UK Government's Roast Poultry Gains01 October 2012
UK - From 1 October, the cost of freshly cooked, hot roast chicken will jump by 20 per cent as new government tax rules come into effect.
The tax is expected to increase VAT receipts by just 0.03 per cent, chicken feed for the Treasury but not for Britain’s hard pressed families, half of whom say they now have less money to spend than a year ago. The move is expected to cost shoppers an estimated £34 million every year.
As a result of the new tax, six in every seven families that use shop bought rotisserie chickens to make a healthy meal say that they will be forced to buy them less often or stop buying them altogether. Based on in-store trials, it is also estimated that the move will cost industry around £19.9m per year, equivalent to 9 per cent in lost sales, impacting British farmers.
Jamie Winter, Fresh Food Director at Morrisons commented: “Any move that impacts the dinner tables of hard working families is worrying, particularly at a time when so many are struggling to make ends meet.
“Hot roast chickens are bought every week by thousands of families pressed for time to create a quick, easy and healthy meal. Whole chickens aren’t going to be taken out of the bag and eaten on the way home. They are not take-away food and should not be treated as such, which is exactly what the Treasury is doing with this new and unfair tax.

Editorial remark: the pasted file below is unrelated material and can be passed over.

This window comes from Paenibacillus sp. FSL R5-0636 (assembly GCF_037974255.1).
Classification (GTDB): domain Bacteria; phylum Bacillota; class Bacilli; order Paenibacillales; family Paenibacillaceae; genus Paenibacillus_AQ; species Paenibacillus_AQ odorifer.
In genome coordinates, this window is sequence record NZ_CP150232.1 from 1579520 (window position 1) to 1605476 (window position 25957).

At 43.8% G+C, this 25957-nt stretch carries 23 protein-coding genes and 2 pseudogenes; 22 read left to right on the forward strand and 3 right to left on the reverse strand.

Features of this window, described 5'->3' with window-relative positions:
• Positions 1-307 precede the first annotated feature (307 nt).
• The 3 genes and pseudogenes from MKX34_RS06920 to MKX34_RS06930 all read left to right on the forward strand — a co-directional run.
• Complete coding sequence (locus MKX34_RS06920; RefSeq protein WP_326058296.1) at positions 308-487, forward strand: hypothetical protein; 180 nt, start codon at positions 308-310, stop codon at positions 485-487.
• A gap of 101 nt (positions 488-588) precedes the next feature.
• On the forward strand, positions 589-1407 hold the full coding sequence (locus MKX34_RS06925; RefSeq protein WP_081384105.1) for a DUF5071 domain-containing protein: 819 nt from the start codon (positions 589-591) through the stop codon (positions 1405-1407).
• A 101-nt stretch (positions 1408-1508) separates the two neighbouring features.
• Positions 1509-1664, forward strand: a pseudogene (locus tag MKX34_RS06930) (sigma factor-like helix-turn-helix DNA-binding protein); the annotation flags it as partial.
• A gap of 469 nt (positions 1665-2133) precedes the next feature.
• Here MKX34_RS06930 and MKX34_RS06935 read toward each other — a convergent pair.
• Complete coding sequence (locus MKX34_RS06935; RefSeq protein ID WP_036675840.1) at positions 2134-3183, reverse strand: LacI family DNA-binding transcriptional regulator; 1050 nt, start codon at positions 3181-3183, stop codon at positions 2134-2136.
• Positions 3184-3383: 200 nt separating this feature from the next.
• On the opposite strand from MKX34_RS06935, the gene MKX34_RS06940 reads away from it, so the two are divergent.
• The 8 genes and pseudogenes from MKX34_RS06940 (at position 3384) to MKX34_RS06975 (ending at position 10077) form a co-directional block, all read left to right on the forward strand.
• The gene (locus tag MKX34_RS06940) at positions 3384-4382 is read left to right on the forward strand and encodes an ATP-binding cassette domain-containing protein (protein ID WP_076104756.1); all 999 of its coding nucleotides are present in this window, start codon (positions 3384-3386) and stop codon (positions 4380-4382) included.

“We are calling on the Government to review the impact that this tax will have.”
“Don’t Tax Our Roast”, a campaign urging the Government to rethink its plans to add VAT to freshly cooked roast chicken, has attracted over 40,000 signatures since its launch three weeks ago. The campaign is backed by the British Poultry Council, the National Federation of Meat and Food Traders, parenting website Netmums and Morrisons supermarket, who believe a tax on whole rotisserie chickens is unfair.
The tax is being introduced through proposals unveiled in the March budget to class all food that is kept and sold hot as take-away food, meaning that consumers must pay VAT. But research proves that whole rotisserie chickens are not eaten in the same way as a take-away; they are typically eaten later and as only part of a main meal.
The VAT hike was the subject of a Government climb down earlier in the year over plans to include pasties, with hot food left on the shelf to cool down revised to have a 0 per cent VAT rate. Whilst this has addressed issues with some foods, such as pasties and pies, it has not solved the problem for rotisserie chickens which, for food safety reasons, cannot be left to cool down for a prolonged period in the same way.